Often lyrics don’t get used until months or even years later. I have had situations where I used the same lyric in different songs to see where it fits the best.
The lyrics in ‘Rose Coloured’ were spread across three different songs at first until I decided to mix them all together.
Tell us how you plan to develop a unique music style.
My writing and production process is a bit unique I believe and out of default also dictates the style I gravitate towards. Because I am not the most developed producer or musician in a technical sense I use samples and minimalist instrumental elements a lot.
My voice is the best instrument I have and I love stacking harmonies and adlibs in ways you would usually use more percussion or more intricate chords.
My sound developed from laziness to purposefully scaling back on production and carefully placing elements that allow you to focus on the voice and the lyrics.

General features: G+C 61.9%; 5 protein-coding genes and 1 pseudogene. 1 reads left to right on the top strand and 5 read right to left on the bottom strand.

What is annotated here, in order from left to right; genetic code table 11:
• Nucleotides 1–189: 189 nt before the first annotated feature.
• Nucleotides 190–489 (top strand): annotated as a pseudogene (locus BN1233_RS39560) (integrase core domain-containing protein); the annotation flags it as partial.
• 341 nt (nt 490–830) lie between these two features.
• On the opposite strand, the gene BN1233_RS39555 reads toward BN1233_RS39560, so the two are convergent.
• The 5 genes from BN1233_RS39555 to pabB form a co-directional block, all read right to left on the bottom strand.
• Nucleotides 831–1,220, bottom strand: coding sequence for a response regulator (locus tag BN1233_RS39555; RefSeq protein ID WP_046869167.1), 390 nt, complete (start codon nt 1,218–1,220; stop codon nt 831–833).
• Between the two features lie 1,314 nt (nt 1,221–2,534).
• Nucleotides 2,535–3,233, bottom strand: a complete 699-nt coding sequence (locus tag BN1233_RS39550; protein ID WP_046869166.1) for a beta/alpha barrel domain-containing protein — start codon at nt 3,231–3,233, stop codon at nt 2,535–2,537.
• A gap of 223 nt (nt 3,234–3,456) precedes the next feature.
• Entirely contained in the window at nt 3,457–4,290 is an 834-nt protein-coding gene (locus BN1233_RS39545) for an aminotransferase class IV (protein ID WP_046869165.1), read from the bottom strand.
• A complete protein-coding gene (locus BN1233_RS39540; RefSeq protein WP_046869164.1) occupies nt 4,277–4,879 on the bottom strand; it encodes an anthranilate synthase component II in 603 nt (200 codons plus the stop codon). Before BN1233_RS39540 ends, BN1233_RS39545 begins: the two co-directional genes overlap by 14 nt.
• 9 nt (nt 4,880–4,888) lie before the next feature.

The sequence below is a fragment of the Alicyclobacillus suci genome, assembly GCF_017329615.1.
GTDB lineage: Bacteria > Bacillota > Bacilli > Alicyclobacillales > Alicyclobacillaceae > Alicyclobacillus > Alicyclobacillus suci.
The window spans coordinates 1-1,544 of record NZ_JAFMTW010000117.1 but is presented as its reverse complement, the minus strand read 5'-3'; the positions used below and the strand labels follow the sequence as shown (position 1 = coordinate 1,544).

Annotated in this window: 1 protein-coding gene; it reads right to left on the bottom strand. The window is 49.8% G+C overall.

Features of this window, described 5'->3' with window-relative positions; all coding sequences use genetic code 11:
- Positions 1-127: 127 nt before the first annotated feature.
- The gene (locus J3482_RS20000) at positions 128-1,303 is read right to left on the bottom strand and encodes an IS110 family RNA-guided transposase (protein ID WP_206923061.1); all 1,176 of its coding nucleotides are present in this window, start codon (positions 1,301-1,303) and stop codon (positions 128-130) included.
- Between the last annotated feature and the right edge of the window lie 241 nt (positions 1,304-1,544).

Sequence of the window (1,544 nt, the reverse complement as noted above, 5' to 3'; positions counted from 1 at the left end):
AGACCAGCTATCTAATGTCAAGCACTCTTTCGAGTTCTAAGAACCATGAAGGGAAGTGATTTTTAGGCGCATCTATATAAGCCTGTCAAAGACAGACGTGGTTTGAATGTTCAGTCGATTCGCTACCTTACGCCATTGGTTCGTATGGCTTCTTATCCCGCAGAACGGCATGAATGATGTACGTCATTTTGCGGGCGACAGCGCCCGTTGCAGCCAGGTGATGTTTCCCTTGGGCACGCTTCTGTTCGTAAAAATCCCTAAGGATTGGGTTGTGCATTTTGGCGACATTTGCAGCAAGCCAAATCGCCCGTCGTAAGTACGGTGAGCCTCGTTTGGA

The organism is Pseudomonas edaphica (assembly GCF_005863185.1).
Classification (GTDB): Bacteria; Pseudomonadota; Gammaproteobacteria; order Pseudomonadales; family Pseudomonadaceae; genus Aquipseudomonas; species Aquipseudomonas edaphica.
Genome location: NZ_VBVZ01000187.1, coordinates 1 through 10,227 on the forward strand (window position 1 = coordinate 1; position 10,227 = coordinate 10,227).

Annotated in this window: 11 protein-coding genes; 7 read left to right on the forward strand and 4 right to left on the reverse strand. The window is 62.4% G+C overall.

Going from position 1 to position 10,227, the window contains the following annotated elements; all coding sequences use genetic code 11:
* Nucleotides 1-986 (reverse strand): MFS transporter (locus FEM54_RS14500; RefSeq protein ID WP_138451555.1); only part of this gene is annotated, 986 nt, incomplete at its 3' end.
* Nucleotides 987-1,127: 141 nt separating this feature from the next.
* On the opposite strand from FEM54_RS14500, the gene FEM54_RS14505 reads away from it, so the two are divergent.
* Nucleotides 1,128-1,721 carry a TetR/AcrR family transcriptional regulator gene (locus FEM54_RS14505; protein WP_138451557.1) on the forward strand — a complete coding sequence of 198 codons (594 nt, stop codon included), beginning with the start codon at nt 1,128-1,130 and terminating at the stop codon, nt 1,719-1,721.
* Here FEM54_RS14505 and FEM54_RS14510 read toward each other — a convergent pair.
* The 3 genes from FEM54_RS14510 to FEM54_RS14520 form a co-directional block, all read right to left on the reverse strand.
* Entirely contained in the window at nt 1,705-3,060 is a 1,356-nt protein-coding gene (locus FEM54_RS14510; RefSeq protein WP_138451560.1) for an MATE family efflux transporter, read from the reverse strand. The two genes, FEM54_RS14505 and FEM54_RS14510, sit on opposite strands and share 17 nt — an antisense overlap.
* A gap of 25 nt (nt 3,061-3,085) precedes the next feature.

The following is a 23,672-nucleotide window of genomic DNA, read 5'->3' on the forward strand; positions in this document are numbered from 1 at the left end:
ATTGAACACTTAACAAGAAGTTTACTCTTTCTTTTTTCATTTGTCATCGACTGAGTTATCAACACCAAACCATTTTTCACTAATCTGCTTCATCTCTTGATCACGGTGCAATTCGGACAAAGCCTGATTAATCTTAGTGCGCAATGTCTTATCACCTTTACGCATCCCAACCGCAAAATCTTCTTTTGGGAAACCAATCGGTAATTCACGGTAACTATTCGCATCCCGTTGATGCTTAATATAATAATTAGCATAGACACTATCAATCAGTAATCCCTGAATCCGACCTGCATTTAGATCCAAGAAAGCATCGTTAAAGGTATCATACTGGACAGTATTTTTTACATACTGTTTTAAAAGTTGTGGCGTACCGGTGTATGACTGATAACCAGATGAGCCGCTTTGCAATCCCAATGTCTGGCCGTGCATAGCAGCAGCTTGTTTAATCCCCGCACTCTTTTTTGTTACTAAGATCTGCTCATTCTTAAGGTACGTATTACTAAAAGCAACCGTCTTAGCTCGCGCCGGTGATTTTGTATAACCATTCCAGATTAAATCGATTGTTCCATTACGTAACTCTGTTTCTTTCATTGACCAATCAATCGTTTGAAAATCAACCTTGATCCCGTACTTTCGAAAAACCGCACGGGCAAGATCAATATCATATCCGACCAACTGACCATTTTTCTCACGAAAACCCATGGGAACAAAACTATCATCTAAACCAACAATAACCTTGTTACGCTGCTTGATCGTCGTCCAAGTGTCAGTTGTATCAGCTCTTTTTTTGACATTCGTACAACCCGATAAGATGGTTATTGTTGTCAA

Tell us how to record a song.
Everyone has their way of doing things but I personally like having as much as possible prerecorded in my bedroom. Even if I then go into the studio and have to do everything again at least I had the vision, to begin with.
Sometimes the guide recordings of my guitar or vocals even end up staying because it made the song more interesting than a fully engineered recording.
I can only suggest it to everyone to be capable of recording your own demos to a certain extent. It also helps me to explain my ideas better if I am nervous, just tired, or simply cannot find the right words.
Tell us if you are collaborating with other songwriters or you write alone.